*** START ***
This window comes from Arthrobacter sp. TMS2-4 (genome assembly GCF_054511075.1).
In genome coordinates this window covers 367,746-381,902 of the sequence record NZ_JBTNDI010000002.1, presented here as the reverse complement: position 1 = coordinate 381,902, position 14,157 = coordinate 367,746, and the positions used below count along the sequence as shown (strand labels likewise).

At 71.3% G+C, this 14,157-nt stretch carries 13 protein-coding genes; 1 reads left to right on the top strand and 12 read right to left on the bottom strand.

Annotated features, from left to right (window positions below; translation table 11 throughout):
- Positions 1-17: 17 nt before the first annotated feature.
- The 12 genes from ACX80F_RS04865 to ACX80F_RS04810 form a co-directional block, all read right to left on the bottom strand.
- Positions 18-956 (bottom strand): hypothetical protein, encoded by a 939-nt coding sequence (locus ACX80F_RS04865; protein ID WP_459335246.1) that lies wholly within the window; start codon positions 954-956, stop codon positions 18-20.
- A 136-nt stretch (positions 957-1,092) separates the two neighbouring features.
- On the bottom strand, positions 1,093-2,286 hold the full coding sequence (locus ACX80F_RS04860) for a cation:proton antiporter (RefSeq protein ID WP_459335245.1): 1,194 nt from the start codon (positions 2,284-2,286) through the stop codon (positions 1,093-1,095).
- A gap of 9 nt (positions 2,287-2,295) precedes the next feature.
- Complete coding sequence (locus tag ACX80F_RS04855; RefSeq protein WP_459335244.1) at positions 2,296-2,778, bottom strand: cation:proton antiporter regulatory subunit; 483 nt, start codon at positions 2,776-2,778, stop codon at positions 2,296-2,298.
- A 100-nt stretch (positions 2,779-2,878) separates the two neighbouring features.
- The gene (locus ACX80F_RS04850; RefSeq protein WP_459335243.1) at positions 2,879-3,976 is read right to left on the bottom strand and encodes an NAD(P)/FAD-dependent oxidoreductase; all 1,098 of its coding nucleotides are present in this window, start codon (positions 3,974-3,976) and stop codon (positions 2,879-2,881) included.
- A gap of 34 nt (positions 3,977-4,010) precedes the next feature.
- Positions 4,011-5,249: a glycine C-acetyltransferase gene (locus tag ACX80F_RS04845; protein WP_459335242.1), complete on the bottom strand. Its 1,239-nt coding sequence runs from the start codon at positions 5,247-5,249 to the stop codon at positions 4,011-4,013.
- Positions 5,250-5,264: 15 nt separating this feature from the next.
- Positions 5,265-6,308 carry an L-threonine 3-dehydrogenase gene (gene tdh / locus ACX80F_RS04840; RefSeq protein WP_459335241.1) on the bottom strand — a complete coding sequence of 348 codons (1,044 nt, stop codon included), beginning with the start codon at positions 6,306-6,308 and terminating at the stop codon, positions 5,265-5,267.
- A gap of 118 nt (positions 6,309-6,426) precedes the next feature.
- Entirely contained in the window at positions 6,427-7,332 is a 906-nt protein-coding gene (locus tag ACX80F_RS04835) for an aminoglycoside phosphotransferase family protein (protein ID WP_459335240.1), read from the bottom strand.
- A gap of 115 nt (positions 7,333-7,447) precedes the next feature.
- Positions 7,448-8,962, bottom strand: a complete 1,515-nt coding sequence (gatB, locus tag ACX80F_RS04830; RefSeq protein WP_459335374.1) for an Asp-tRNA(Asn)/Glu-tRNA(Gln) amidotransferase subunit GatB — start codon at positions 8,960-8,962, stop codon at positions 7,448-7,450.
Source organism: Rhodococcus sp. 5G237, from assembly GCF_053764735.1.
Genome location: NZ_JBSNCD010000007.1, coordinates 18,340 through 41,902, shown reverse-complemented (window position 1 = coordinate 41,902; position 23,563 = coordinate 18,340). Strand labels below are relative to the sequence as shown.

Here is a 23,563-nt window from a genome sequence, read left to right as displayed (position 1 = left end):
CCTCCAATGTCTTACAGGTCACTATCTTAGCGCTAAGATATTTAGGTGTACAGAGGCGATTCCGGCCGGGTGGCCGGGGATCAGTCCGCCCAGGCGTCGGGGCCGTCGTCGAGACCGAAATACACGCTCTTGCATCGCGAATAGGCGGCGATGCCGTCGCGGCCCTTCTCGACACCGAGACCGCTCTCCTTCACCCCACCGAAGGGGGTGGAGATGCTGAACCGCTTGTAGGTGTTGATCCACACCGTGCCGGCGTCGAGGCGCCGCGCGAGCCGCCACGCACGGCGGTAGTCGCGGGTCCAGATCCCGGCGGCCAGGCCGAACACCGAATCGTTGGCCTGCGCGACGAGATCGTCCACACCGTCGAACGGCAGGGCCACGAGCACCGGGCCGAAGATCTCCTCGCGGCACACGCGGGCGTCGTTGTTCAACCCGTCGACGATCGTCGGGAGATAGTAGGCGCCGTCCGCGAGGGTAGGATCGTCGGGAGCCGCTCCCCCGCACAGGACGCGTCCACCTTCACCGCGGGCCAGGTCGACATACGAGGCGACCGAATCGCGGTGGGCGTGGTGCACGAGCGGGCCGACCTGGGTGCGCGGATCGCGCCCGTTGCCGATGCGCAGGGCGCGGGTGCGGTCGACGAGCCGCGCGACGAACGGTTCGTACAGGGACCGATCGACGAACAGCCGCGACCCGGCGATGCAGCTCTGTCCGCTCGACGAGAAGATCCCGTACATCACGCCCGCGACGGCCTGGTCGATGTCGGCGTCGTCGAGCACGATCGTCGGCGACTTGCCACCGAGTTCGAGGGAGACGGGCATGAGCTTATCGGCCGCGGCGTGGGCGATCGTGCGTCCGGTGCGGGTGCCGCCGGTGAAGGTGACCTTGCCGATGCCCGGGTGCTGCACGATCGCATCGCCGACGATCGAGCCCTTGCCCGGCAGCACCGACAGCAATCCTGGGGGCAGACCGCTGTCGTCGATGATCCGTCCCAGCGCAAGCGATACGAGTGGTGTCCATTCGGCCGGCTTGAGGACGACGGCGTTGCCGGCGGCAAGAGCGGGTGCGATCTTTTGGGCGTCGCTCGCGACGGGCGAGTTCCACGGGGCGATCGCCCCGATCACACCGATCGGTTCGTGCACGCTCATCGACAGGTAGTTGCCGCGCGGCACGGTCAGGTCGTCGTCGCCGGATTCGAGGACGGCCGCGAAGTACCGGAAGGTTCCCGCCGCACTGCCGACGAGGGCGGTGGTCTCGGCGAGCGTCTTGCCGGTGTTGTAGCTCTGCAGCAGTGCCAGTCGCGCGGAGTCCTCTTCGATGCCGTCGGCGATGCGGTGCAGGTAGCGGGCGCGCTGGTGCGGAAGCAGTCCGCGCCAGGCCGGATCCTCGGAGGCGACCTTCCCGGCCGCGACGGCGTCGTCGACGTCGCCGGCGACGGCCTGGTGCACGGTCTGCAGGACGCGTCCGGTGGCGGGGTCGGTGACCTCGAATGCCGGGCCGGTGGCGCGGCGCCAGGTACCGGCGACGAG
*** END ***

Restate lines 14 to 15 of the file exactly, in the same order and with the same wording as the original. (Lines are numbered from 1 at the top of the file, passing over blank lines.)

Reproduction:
- A gap of 34 nt (positions 3,977-4,010) precedes the next feature.
- Positions 4,011-5,249: a glycine C-acetyltransferase gene (locus tag ACX80F_RS04845; protein WP_459335242.1), complete on the bottom strand. Its 1,239-nt coding sequence runs from the start codon at positions 5,247-5,249 to the stop codon at positions 4,011-4,013.